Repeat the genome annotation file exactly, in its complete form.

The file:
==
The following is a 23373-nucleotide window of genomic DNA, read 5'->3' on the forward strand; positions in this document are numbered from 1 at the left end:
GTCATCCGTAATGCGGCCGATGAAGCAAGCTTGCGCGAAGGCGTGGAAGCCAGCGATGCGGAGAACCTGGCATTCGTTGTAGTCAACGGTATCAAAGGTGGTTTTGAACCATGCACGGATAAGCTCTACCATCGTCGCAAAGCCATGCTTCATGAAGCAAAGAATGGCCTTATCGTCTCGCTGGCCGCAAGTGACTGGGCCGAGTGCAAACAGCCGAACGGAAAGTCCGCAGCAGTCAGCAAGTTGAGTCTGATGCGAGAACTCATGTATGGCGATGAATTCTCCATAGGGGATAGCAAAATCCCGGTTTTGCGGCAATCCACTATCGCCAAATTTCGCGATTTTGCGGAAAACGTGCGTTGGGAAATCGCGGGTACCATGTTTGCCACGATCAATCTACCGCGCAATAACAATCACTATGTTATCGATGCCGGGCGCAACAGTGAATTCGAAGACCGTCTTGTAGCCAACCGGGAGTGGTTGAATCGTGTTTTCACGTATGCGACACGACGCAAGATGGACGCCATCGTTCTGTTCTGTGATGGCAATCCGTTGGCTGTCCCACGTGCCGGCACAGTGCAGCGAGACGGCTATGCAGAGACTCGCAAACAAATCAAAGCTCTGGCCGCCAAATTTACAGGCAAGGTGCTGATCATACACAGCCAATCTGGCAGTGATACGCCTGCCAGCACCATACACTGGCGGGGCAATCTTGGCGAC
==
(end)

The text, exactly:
The following is a 23373-nucleotide window of genomic DNA, read 5'->3' on the forward strand; positions in this document are numbered from 1 at the left end:
GTCATCCGTAATGCGGCCGATGAAGCAAGCTTGCGCGAAGGCGTGGAAGCCAGCGATGCGGAGAACCTGGCATTCGTTGTAGTCAACGGTATCAAAGGTGGTTTTGAACCATGCACGGATAAGCTCTACCATCGTCGCAAAGCCATGCTTCATGAAGCAAAGAATGGCCTTATCGTCTCGCTGGCCGCAAGTGACTGGGCCGAGTGCAAACAGCCGAACGGAAAGTCCGCAGCAGTCAGCAAGTTGAGTCTGATGCGAGAACTCATGTATGGCGATGAATTCTCCATAGGGGATAGCAAAATCCCGGTTTTGCGGCAATCCACTATCGCCAAATTTCGCGATTTTGCGGAAAACGTGCGTTGGGAAATCGCGGGTACCATGTTTGCCACGATCAATCTACCGCGCAATAACAATCACTATGTTATCGATGCCGGGCGCAACAGTGAATTCGAAGACCGTCTTGTAGCCAACCGGGAGTGGTTGAATCGTGTTTTCACGTATGCGACACGACGCAAGATGGACGCCATCGTTCTGTTCTGTGATGGCAATCCGTTGGCTGTCCCACGTGCCGGCACAGTGCAGCGAGACGGCTATGCAGAGACTCGCAAACAAATCAAAGCTCTGGCCGCCAAATTTACAGGCAAGGTGCTGATCATACACAGCCAATCTGGCAGTGATACGCCTGCCAGCACCATACACTGGCGGGGCAATCTTGGCGAC